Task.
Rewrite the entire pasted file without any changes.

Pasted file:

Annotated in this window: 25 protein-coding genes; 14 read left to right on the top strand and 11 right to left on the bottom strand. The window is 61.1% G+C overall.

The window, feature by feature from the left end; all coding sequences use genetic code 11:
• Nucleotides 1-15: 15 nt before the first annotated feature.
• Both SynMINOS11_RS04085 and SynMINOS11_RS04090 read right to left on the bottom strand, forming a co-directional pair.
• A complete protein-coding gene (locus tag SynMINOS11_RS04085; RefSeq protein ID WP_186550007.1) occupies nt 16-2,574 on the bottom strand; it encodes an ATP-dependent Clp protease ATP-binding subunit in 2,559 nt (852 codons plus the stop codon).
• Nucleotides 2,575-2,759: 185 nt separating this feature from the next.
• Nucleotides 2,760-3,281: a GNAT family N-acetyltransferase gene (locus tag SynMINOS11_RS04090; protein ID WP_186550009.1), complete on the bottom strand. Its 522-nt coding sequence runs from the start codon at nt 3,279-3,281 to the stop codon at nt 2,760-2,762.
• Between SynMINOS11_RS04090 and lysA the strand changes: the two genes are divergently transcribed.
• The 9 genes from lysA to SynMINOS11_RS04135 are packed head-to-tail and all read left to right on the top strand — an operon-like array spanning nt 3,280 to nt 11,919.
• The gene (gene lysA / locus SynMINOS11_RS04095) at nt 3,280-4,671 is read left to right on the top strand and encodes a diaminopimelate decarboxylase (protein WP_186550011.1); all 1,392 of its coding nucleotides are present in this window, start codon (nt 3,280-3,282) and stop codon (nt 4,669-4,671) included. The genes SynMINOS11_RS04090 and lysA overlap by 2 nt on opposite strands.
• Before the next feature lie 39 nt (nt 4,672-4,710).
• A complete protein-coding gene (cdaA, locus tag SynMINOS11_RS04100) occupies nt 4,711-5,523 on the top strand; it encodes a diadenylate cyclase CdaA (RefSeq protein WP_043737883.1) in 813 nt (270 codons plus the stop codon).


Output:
Annotated in this window: 25 protein-coding genes; 14 read left to right on the top strand and 11 right to left on the bottom strand. The window is 61.1% G+C overall.

The window, feature by feature from the left end; all coding sequences use genetic code 11:
• Nucleotides 1-15: 15 nt before the first annotated feature.
• Both SynMINOS11_RS04085 and SynMINOS11_RS04090 read right to left on the bottom strand, forming a co-directional pair.
• A complete protein-coding gene (locus tag SynMINOS11_RS04085; RefSeq protein ID WP_186550007.1) occupies nt 16-2,574 on the bottom strand; it encodes an ATP-dependent Clp protease ATP-binding subunit in 2,559 nt (852 codons plus the stop codon).
• Nucleotides 2,575-2,759: 185 nt separating this feature from the next.
• Nucleotides 2,760-3,281: a GNAT family N-acetyltransferase gene (locus tag SynMINOS11_RS04090; protein ID WP_186550009.1), complete on the bottom strand. Its 522-nt coding sequence runs from the start codon at nt 3,279-3,281 to the stop codon at nt 2,760-2,762.
• Between SynMINOS11_RS04090 and lysA the strand changes: the two genes are divergently transcribed.
• The 9 genes from lysA to SynMINOS11_RS04135 are packed head-to-tail and all read left to right on the top strand — an operon-like array spanning nt 3,280 to nt 11,919.
• The gene (gene lysA / locus SynMINOS11_RS04095) at nt 3,280-4,671 is read left to right on the top strand and encodes a diaminopimelate decarboxylase (protein WP_186550011.1); all 1,392 of its coding nucleotides are present in this window, start codon (nt 3,280-3,282) and stop codon (nt 4,669-4,671) included. The genes SynMINOS11_RS04090 and lysA overlap by 2 nt on opposite strands.
• Before the next feature lie 39 nt (nt 4,672-4,710).
• A complete protein-coding gene (cdaA, locus tag SynMINOS11_RS04100) occupies nt 4,711-5,523 on the top strand; it encodes a diadenylate cyclase CdaA (RefSeq protein WP_043737883.1) in 813 nt (270 codons plus the stop codon).